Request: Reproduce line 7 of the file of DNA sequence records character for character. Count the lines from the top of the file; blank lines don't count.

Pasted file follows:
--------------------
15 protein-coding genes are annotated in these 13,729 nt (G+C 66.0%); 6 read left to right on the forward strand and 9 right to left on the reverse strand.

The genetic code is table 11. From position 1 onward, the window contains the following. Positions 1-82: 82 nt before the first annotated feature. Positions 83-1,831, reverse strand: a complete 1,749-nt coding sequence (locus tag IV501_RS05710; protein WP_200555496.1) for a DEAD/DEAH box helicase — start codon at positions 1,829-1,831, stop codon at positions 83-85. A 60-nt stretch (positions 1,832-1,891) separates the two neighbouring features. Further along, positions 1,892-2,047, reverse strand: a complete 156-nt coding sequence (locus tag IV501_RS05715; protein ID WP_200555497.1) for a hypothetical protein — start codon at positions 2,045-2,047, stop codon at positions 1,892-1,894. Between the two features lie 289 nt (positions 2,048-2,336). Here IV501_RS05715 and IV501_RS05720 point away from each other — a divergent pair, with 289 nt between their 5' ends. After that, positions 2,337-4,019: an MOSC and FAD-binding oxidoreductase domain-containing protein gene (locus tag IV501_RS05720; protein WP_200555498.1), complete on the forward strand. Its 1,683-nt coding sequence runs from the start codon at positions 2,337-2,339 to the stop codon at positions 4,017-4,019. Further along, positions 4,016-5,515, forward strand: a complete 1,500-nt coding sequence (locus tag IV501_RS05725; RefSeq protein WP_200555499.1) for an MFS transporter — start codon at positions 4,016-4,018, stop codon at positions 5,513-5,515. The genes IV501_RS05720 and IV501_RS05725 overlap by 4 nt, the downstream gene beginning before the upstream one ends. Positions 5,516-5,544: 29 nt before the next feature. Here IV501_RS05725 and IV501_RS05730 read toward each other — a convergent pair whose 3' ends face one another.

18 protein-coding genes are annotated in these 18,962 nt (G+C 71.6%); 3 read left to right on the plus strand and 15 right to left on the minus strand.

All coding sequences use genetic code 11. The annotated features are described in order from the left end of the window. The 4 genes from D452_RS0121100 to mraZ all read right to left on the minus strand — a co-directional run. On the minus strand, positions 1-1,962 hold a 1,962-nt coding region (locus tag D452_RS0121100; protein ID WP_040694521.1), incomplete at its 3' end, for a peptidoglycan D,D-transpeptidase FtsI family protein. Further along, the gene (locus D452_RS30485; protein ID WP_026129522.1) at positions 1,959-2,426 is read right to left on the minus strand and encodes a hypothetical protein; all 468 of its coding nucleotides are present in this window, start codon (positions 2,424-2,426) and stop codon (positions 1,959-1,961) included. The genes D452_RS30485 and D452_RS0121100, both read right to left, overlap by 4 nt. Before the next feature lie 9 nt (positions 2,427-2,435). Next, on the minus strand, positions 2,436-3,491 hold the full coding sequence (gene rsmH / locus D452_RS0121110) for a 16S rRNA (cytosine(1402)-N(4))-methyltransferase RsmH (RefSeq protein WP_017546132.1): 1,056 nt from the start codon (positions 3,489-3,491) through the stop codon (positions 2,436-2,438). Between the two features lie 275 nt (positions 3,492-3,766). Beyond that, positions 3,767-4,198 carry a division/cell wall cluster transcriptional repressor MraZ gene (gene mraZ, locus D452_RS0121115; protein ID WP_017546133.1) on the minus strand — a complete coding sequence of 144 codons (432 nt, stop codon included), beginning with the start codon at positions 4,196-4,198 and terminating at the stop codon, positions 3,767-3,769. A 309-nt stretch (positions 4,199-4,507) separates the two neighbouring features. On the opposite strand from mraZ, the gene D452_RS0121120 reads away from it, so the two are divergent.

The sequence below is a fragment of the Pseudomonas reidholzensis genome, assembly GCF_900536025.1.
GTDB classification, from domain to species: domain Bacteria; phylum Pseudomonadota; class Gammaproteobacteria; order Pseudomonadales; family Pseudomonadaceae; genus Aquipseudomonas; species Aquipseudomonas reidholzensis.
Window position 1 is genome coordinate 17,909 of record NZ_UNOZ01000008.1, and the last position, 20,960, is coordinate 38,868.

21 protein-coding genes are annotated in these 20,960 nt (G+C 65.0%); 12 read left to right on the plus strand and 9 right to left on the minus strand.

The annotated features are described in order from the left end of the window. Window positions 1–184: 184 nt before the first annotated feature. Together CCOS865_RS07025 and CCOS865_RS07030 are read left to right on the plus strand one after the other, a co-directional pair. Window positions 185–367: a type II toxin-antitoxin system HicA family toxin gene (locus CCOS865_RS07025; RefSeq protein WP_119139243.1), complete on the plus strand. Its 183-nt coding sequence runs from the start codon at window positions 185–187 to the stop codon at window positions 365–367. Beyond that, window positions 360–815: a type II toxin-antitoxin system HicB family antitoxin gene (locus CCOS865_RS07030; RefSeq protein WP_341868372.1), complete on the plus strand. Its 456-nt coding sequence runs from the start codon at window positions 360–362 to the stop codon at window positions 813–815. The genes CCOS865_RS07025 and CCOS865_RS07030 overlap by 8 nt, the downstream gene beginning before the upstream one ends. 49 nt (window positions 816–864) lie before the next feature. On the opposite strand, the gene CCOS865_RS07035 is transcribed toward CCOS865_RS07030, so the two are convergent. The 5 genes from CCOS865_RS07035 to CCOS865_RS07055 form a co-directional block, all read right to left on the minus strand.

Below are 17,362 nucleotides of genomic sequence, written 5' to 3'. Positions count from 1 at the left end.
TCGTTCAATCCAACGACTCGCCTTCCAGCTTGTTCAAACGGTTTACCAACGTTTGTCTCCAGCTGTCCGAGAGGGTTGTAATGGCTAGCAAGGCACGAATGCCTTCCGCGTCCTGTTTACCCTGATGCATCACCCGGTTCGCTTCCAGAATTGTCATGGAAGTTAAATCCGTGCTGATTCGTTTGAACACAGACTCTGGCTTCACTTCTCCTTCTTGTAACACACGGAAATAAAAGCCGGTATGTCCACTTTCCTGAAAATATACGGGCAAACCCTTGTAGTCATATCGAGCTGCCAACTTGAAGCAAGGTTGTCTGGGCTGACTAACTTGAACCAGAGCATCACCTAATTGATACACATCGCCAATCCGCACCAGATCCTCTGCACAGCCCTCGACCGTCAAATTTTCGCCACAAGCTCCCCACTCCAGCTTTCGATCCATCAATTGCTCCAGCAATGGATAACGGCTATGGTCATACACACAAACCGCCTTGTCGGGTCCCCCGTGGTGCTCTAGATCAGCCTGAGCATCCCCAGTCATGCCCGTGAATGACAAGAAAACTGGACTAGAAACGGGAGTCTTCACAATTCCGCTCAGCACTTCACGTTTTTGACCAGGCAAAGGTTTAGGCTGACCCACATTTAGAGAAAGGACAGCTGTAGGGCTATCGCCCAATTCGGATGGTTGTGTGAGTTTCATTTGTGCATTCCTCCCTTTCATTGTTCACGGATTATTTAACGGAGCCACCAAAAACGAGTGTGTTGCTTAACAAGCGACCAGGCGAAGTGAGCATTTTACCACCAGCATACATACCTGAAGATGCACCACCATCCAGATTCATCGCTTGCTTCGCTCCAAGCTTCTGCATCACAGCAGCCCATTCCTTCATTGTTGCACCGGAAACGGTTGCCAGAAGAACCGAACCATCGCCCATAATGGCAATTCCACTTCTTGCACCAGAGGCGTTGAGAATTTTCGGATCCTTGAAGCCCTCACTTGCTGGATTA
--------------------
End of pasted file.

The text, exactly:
Window position 1 is genome coordinate 17,909 of record NZ_UNOZ01000008.1, and the last position, 20,960, is coordinate 38,868.